The idea for a resource about anything and everything related to vaginas started when Zoe Mendelson had an argument with her ex-boyfriend about whether all women squirt.
That led her down the Google rabbit hole, where she encountered heaps of low-quality, unreliable web pages. She then steered in the direction of medical journals—and while they were a little challenging to get through at first, she found they had the most valuable information.
“I started realizing there was a lot of information that I should have always had and that I felt everyone needed to know,” said Zoe. “So what I’d been doing before was a lot of different projects that all had to do with taking complicated concepts and making them into accessible, engaging content. So I thought, ‘Okay, well, we could do this about vaginas.’”
Thus, Pussypedia was born.
Journalist and author Zoe Mendelson teamed up with artist and illustrator María Conejo to create Pussypedia, which started as a website. They wanted to provide factual, reliable, yet wholly approachable content on a topic that often gets covered from a male perspective and that some consider inappropriate to discuss. Even the name—Pussypedia—reclaims a word that is hurled as an insult and regarded as a curse word.
“When you reclaim an offensive word, it makes you think about why this word is so offensive,” Zoe explained. “And the reason isn’t that it’s a swear word. ‘Fuck’ is a swear word, and it’s not nearly as jarring as the word ‘pussy.’ It’s so jarring because it’s referring to vaginas. Just invoking vaginas embarrasses people, so it’s a stigma and taboo that we’re trying to get rid of. But if people really can’t get over it, then let them eat pussy.”
Pussypedia also just got released in book form. Unlike a boring high school textbook or an undecipherable medical article, this is a comprehensive resource that's equally entertaining, educational, and empowering.
“I felt like every sexual education book that I consulted was never honest to me,” María said. “They all tried to talk about sex in a very superficial way. They talked about our bodies without really talking about them. They used metaphors to refer to our intimate parts, or they covered everything with shame. With Pussypedia, we are trying to be honest about it in a joyful way so we can talk about these issues without shame.
“These conversations about our pussies can happen on a daily basis, so we can talk about this with our friends and our family, and it’s okay because it’s just a part of ourselves.”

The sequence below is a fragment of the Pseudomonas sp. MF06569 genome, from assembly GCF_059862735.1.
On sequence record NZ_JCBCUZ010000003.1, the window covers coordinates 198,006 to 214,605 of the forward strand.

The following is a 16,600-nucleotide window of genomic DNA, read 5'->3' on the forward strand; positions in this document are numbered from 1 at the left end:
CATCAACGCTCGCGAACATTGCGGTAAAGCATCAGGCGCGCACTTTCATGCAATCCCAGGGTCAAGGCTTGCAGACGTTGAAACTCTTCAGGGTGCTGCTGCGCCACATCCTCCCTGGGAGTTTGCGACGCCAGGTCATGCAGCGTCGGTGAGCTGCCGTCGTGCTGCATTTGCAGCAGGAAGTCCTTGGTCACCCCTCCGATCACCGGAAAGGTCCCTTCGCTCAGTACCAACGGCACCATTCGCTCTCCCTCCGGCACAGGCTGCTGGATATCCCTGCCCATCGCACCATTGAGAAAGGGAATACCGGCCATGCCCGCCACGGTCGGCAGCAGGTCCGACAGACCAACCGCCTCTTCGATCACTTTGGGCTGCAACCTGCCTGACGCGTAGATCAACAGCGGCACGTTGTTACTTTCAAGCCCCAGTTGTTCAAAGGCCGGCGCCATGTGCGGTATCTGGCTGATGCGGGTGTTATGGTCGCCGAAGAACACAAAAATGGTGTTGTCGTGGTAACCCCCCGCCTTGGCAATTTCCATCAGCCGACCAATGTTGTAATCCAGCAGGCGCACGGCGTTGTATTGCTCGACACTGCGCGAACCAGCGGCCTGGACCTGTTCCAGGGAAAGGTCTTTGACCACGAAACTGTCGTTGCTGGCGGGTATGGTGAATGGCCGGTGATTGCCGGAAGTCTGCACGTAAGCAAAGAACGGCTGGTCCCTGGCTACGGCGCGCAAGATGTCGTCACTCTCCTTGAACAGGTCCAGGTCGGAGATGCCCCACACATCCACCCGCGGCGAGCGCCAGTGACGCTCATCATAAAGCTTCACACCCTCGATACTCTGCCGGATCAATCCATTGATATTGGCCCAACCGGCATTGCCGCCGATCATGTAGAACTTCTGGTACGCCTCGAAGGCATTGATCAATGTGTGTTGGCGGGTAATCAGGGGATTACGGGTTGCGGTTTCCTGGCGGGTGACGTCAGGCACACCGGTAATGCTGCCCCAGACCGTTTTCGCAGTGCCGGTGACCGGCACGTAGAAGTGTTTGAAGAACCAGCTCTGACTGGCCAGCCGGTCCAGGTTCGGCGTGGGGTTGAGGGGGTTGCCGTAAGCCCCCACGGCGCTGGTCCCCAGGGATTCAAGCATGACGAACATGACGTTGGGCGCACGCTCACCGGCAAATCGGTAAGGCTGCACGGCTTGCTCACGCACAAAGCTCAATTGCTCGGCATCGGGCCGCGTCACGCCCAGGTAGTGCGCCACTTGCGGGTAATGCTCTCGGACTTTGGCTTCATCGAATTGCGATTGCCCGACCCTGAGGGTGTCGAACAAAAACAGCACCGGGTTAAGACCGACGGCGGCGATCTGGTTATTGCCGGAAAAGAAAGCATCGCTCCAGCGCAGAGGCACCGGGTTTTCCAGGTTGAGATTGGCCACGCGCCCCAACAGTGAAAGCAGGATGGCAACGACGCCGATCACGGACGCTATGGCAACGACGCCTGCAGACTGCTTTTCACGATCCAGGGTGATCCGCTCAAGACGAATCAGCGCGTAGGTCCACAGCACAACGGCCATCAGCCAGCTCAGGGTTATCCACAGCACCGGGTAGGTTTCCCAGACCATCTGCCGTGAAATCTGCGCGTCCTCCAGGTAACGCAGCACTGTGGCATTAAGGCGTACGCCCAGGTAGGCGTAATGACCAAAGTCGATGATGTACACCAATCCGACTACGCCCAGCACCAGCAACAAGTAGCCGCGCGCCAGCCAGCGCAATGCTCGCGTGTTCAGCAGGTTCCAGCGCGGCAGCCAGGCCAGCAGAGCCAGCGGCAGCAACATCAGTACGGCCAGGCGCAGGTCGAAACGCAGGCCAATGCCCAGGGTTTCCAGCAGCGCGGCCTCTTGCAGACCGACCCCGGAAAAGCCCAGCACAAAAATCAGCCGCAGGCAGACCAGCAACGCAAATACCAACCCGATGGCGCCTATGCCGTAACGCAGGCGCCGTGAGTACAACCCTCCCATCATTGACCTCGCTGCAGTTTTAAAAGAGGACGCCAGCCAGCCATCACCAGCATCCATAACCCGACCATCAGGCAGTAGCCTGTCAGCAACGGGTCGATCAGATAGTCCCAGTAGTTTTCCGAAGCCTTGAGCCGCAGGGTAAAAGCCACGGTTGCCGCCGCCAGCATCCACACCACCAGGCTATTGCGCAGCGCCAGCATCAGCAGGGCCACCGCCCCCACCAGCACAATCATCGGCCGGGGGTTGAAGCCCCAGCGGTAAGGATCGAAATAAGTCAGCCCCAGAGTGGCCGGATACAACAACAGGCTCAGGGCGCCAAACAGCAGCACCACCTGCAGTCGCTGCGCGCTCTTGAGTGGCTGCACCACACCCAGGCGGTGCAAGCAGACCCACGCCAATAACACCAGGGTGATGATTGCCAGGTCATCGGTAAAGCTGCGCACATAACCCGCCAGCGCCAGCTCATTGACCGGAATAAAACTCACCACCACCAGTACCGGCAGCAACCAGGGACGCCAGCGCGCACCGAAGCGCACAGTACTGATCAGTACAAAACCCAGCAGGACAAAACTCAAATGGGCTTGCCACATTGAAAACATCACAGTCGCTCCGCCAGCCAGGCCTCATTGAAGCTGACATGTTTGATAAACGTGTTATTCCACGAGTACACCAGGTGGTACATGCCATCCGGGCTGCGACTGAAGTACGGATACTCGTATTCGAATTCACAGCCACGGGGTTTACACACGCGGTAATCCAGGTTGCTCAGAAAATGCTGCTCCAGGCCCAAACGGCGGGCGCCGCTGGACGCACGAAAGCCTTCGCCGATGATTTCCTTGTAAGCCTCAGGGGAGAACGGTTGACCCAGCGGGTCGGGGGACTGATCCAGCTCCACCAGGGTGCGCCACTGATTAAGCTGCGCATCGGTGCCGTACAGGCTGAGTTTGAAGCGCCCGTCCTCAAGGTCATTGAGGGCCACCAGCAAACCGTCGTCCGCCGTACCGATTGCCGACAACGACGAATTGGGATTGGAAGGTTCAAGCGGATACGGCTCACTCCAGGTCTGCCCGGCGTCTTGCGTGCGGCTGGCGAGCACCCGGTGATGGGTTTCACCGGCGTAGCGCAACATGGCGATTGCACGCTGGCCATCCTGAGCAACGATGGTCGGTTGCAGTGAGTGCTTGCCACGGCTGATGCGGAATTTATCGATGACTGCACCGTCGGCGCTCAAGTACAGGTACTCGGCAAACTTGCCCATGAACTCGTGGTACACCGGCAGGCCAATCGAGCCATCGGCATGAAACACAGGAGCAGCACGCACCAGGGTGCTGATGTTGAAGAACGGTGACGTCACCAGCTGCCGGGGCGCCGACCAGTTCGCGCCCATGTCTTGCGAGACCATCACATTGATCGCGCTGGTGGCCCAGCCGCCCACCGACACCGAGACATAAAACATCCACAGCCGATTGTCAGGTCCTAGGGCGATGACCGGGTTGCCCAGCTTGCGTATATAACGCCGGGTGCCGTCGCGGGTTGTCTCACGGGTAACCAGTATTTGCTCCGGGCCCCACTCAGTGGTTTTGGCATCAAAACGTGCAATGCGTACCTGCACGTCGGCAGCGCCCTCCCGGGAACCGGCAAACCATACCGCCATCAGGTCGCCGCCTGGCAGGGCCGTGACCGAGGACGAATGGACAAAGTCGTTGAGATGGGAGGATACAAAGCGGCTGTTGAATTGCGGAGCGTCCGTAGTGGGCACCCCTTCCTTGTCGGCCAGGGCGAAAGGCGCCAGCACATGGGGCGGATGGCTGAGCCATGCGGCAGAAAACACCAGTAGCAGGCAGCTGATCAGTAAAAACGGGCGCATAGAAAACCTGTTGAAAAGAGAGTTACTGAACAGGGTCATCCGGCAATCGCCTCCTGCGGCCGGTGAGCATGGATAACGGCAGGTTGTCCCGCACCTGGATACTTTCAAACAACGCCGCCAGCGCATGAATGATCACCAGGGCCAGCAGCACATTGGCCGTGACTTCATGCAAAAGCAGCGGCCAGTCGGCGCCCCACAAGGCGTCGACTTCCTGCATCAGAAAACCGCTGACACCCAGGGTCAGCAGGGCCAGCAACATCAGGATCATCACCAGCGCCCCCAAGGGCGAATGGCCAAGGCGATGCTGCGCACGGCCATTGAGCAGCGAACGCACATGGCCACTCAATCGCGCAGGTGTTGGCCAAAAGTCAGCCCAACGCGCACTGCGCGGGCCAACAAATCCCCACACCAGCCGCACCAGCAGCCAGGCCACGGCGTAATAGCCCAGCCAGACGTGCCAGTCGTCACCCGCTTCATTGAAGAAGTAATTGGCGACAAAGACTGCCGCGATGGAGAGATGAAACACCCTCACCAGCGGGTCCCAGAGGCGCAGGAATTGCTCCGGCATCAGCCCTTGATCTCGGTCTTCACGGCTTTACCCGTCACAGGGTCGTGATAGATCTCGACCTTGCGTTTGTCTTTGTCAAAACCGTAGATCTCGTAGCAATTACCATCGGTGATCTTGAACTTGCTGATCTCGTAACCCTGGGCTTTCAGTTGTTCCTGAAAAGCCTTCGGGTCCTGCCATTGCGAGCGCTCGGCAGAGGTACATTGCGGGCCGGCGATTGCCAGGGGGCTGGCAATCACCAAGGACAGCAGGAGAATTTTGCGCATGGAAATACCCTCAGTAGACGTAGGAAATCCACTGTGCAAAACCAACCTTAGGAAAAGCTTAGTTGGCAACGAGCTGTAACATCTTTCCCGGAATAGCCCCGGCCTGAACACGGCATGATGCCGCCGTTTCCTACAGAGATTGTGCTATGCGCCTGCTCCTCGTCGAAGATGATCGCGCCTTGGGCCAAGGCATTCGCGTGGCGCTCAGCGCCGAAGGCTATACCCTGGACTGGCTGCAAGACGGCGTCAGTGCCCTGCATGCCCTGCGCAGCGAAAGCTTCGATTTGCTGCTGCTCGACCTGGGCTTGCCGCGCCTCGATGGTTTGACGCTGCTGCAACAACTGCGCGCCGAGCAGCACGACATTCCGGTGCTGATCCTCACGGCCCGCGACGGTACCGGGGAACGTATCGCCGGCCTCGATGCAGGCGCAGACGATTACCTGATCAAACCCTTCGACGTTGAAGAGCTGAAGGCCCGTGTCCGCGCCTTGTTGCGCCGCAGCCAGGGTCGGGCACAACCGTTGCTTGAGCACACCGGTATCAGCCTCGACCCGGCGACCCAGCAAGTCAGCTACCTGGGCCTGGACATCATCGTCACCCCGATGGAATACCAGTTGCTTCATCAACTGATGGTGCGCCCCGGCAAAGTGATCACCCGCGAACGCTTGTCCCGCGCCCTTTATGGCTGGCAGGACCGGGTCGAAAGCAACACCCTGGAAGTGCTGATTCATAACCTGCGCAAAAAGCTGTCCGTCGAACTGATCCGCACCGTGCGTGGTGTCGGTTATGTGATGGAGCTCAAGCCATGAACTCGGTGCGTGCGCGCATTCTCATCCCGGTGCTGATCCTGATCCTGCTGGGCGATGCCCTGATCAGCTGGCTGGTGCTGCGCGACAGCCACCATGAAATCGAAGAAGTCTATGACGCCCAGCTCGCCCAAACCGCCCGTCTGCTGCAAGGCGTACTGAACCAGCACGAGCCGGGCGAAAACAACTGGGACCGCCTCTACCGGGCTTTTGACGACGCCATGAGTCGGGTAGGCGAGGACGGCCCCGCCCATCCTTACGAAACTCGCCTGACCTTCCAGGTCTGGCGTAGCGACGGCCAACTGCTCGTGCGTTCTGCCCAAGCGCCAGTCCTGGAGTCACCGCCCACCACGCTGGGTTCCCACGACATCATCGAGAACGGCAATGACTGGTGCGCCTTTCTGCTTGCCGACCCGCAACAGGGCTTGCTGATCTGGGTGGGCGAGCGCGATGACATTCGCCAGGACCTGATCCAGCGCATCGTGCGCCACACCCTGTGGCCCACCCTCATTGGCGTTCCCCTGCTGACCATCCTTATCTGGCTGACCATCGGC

Whether it’s someone who has a pussy or someone who loves them, Pussypedia is an extraordinary read. Zoe shares insightful interviews with experts that break down intimidating content into something much more manageable and shares plenty of her own personal experiences. It’s science-backed research and girl talk in one. María’s illustrations walk that line, too. You’ll find labeled anatomical diagrams, menstrual products, or women and women’s bodies. Her inclusive drawings highlight the beauty of being female—one that is celebrated and proud.
“We are used to seeing representations of our bodies and sexuality in a very passive way,” María said. “We’ve seen diagrams in history of the pussy illustrated by men, and their result depends on the cultural things that are happening at the moment. Since this project began, I’ve been looking through pussy iconography throughout history, and I think that helped me to create illustrations that felt universal. I was trying to depict sexual experiences and the perception of our body that’s relatable and real. These are real experiences that happened to me, and I tried to translate them and use this other information so that it could be understood in the same way by a lot of people.”
While digging through medical research to put Pussypedia together was difficult, Zoe said she appreciated how the book required her to do some serious self-exploration. She had to be more honest with herself than she’d ever been before so she could, in turn, write from the heart. That honesty showed, too, in every word on the page and influenced the illustrations.
“What she was writing was at some points therapeutic,” María admitted. “Doing these drawings made me question all the ideas I held about my own body, my own sexuality, and my own experiences. At some points, it was hard, but in the end, I feel like this book and everything Zoe wrote changed my life in a meaningful way.
“I hope that everyone who reads this book feels the same way and that they go through this process of being honest with themselves.”